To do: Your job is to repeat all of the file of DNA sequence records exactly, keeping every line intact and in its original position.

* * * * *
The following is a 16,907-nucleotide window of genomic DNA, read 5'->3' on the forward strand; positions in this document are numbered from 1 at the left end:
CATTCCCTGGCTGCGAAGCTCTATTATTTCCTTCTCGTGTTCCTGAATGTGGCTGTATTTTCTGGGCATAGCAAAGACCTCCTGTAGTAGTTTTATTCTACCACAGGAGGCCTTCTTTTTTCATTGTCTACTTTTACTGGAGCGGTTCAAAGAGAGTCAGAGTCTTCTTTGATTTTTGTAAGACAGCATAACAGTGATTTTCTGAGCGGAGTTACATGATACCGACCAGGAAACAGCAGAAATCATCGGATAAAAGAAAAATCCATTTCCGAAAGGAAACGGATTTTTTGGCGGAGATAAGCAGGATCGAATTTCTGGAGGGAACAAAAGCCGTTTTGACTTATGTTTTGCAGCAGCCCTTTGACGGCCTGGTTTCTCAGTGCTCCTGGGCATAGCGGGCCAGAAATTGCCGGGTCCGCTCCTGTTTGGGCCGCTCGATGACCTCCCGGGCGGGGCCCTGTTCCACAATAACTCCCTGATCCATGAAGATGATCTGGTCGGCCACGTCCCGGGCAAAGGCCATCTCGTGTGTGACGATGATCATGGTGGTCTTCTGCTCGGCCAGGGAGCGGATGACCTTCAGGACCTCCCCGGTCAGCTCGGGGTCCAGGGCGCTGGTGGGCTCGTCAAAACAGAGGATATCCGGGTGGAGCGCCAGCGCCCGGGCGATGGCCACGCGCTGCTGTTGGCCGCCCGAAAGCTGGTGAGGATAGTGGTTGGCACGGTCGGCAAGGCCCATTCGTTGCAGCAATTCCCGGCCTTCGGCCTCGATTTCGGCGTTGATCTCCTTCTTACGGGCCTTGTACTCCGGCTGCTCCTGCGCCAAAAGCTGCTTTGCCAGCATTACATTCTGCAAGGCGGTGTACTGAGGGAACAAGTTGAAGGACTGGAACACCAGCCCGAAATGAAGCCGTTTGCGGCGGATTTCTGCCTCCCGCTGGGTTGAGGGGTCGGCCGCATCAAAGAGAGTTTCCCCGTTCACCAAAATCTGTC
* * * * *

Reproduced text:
The following is a 16,907-nucleotide window of genomic DNA, read 5'->3' on the forward strand; positions in this document are numbered from 1 at the left end:
CATTCCCTGGCTGCGAAGCTCTATTATTTCCTTCTCGTGTTCCTGAATGTGGCTGTATTTTCTGGGCATAGCAAAGACCTCCTGTAGTAGTTTTATTCTACCACAGGAGGCCTTCTTTTTTCATTGTCTACTTTTACTGGAGCGGTTCAAAGAGAGTCAGAGTCTTCTTTGATTTTTGTAAGACAGCATAACAGTGATTTTCTGAGCGGAGTTACATGATACCGACCAGGAAACAGCAGAAATCATCGGATAAAAGAAAAATCCATTTCCGAAAGGAAACGGATTTTTTGGCGGAGATAAGCAGGATCGAATTTCTGGAGGGAACAAAAGCCGTTTTGACTTATGTTTTGCAGCAGCCCTTTGACGGCCTGGTTTCTCAGTGCTCCTGGGCATAGCGGGCCAGAAATTGCCGGGTCCGCTCCTGTTTGGGCCGCTCGATGACCTCCCGGGCGGGGCCCTGTTCCACAATAACTCCCTGATCCATGAAGATGATCTGGTCGGCCACGTCCCGGGCAAAGGCCATCTCGTGTGTGACGATGATCATGGTGGTCTTCTGCTCGGCCAGGGAGCGGATGACCTTCAGGACCTCCCCGGTCAGCTCGGGGTCCAGGGCGCTGGTGGGCTCGTCAAAACAGAGGATATCCGGGTGGAGCGCCAGCGCCCGGGCGATGGCCACGCGCTGCTGTTGGCCGCCCGAAAGCTGGTGAGGATAGTGGTTGGCACGGTCGGCAAGGCCCATTCGTTGCAGCAATTCCCGGCCTTCGGCCTCGATTTCGGCGTTGATCTCCTTCTTACGGGCCTTGTACTCCGGCTGCTCCTGCGCCAAAAGCTGCTTTGCCAGCATTACATTCTGCAAGGCGGTGTACTGAGGGAACAAGTTGAAGGACTGGAACACCAGCCCGAAATGAAGCCGTTTGCGGCGGATTTCTGCCTCCCGCTGGGTTGAGGGGTCGGCCGCATCAAAGAGAGTTTCCCCGTTCACCAAAATCTGTC